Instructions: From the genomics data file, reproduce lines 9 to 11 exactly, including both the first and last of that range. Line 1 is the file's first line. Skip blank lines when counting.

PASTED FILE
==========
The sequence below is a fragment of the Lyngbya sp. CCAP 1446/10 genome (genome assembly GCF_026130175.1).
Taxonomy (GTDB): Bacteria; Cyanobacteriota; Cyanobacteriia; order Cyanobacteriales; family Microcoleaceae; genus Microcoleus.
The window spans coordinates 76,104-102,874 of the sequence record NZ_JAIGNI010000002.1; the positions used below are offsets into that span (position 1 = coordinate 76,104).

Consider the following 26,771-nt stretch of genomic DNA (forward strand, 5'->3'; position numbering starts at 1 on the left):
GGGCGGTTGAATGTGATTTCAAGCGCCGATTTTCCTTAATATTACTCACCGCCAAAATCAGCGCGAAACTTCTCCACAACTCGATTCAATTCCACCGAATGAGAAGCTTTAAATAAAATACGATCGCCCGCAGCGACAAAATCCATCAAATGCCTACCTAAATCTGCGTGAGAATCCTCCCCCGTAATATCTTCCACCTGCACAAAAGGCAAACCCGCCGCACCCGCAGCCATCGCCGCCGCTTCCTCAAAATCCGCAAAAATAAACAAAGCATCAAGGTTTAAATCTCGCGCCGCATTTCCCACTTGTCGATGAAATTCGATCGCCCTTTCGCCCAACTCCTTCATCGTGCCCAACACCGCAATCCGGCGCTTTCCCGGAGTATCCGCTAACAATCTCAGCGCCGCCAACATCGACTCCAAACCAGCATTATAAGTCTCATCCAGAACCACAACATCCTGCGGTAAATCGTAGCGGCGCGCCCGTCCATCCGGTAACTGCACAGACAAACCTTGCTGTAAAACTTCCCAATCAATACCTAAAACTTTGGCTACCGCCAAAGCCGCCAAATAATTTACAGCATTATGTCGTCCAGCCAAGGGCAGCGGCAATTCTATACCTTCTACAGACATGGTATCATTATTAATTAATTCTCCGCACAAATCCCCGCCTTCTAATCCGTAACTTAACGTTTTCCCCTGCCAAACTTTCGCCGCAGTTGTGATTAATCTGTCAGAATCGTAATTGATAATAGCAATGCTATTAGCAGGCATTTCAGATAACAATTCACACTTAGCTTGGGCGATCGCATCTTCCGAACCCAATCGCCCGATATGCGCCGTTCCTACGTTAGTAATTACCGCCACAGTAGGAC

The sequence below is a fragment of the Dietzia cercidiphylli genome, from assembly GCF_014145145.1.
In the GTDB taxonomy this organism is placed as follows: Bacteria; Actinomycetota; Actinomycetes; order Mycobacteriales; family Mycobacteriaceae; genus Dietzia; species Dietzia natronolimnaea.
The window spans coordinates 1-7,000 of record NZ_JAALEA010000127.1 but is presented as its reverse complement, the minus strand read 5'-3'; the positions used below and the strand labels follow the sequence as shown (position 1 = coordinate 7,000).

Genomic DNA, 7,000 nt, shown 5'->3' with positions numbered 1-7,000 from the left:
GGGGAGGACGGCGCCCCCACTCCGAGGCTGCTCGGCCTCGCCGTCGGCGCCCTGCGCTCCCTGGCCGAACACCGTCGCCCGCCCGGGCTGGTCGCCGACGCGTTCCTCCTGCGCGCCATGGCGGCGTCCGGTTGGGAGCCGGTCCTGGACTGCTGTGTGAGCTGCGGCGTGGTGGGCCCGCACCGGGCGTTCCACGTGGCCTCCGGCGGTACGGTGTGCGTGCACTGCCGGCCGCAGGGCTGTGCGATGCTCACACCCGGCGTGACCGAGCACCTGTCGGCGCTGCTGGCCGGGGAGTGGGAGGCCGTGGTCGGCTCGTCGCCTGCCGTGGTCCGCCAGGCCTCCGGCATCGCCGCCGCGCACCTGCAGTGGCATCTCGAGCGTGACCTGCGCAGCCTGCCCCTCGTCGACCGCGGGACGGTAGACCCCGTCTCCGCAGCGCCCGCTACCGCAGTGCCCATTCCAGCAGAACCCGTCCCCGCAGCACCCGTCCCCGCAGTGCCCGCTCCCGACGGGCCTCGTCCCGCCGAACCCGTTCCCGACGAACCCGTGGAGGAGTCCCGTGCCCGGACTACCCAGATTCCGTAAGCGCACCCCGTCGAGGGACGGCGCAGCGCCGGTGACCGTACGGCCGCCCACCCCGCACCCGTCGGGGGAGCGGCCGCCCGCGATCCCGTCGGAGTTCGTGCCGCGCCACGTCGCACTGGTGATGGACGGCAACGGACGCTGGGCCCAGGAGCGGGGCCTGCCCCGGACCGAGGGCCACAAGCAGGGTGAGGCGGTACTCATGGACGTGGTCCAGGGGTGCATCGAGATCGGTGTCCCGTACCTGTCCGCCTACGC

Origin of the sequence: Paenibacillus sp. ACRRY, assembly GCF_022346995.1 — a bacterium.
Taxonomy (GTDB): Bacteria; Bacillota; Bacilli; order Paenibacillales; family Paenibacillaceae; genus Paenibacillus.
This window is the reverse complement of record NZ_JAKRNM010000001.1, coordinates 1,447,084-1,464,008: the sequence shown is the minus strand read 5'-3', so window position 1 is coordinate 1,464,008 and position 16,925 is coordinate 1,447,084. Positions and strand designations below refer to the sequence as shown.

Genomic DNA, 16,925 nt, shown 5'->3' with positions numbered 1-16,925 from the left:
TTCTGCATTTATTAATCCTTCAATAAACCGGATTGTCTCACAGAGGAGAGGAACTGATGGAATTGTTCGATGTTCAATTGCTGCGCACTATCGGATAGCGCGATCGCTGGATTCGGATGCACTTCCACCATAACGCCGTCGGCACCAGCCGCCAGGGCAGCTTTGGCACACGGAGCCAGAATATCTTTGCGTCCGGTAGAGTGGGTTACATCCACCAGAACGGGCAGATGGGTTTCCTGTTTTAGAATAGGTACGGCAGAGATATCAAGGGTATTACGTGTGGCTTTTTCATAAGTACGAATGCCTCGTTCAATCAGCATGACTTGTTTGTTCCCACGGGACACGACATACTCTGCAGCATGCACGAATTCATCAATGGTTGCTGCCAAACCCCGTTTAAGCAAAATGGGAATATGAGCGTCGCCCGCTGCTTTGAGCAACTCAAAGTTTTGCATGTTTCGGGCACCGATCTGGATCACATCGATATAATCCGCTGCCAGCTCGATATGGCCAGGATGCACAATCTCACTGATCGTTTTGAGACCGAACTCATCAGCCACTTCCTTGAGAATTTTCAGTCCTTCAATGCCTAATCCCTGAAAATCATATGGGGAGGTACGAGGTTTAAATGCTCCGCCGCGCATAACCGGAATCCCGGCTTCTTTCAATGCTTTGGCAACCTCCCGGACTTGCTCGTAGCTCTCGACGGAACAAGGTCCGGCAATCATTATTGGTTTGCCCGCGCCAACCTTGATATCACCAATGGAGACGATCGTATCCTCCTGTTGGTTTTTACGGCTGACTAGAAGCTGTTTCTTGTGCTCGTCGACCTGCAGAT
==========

Genomic DNA, 7,000 nt, shown 5'->3' with positions numbered 1-7,000 from the left:
GGGGAGGACGGCGCCCCCACTCCGAGGCTGCTCGGCCTCGCCGTCGGCGCCCTGCGCTCCCTGGCCGAACACCGTCGCCCGCCCGGGCTGGTCGCCGACGCGTTCCTCCTGCGCGCCATGGCGGCGTCCGGTTGGGAGCCGGTCCTGGACTGCTGTGTGAGCTGCGGCGTGGTGGGCCCGCACCGGGCGTTCCACGTGGCCTCCGGCGGTACGGTGTGCGTGCACTGCCGGCCGCAGGGCTGTGCGATGCTCACACCCGGCGTGACCGAGCACCTGTCGGCGCTGCTGGCCGGGGAGTGGGAGGCCGTGGTCGGCTCGTCGCCTGCCGTGGTCCGCCAGGCCTCCGGCATCGCCGCCGCGCACCTGCAGTGGCATCTCGAGCGTGACCTGCGCAGCCTGCCCCTCGTCGACCGCGGGACGGTAGACCCCGTCTCCGCAGCGCCCGCTACCGCAGTGCCCATTCCAGCAGAACCCGTCCCCGCAGCACCCGTCCCCGCAGTGCCCGCTCCCGACGGGCCTCGTCCCGCCGAACCCGTTCCCGACGAACCCGTGGAGGAGTCCCGTGCCCGGACTACCCAGATTCCGTAAGCGCACCCCGTCGAGGGACGGCGCAGCGCCGGTGACCGTACGGCCGCCCACCCCGCACCCGTCGGGGGAGCGGCCGCCCGCGATCCCGTCGGAGTTCGTGCCGCGCCACGTCGCACTGGTGATGGACGGCAACGGACGCTGGGCCCAGGAGCGGGGCCTGCCCCGGACCGAGGGCCACAAGCAGGGTGAGGCGGTACTCATGGACGTGGTCCAGGGGTGCATCGAGATCGGTGTCCCGTACCTGTCCGCCTACGC

Origin of the sequence: Paenibacillus sp. ACRRY, assembly GCF_022346995.1 — a bacterium.